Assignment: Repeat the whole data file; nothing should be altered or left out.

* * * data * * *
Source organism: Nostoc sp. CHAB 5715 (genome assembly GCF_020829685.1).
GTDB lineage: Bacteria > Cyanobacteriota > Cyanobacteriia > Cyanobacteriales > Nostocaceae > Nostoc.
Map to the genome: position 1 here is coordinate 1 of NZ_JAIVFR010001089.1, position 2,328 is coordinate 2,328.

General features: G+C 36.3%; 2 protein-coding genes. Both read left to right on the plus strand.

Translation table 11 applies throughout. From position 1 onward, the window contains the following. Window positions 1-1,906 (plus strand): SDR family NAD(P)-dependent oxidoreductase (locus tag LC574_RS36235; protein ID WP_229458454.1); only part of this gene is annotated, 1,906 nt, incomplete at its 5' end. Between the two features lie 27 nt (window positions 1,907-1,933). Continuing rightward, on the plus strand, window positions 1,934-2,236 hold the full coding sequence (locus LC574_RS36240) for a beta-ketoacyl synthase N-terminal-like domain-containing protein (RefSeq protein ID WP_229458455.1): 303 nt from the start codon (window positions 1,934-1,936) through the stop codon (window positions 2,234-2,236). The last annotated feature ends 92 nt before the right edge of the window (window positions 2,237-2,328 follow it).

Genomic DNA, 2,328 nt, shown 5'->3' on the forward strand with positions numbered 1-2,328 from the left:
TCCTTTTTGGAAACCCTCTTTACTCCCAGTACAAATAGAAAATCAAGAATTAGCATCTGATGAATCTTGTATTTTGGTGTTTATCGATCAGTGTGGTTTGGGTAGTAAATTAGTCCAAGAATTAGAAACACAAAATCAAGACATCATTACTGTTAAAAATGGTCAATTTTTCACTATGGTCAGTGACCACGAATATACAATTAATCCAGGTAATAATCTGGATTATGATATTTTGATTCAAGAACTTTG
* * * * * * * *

Source organism: Nostoc sp. CHAB 5715 (genome assembly GCF_020829685.1).
GTDB lineage: Bacteria > Cyanobacteriota > Cyanobacteriia > Cyanobacteriales > Nostocaceae > Nostoc.
Map to the genome: position 1 here is coordinate 1 of NZ_JAIVFR010001089.1, position 2,328 is coordinate 2,328.

General features: G+C 36.3%; 2 protein-coding genes. Both read left to right on the plus strand.

Translation table 11 applies throughout. From position 1 onward, the window contains the following. Window positions 1-1,906 (plus strand): SDR family NAD(P)-dependent oxidoreductase (locus tag LC574_RS36235; protein ID WP_229458454.1); only part of this gene is annotated, 1,906 nt, incomplete at its 5' end. Between the two features lie 27 nt (window positions 1,907-1,933). Continuing rightward, on the plus strand, window positions 1,934-2,236 hold the full coding sequence (locus LC574_RS36240) for a beta-ketoacyl synthase N-terminal-like domain-containing protein (RefSeq protein ID WP_229458455.1): 303 nt from the start codon (window positions 1,934-1,936) through the stop codon (window positions 2,234-2,236). The last annotated feature ends 92 nt before the right edge of the window (window positions 2,237-2,328 follow it).

Genomic DNA, 2,328 nt, shown 5'->3' on the forward strand with positions numbered 1-2,328 from the left:
TCCTTTTTGGAAACCCTCTTTACTCCCAGTACAAATAGAAAATCAAGAATTAGCATCTGATGAATCTTGTATTTTGGTGTTTATCGATCAGTGTGGTTTGGGTAGTAAATTAGTCCAAGAATTAGAAACACAAAATCAAGACATCATTACTGTTAAAAATGGTCAATTTTTCACTATGGTCAGTGACCACGAATATACAATTAATCCAGGTAATAATCTGGATTATGATATTTTGATTCAAGAACTTTG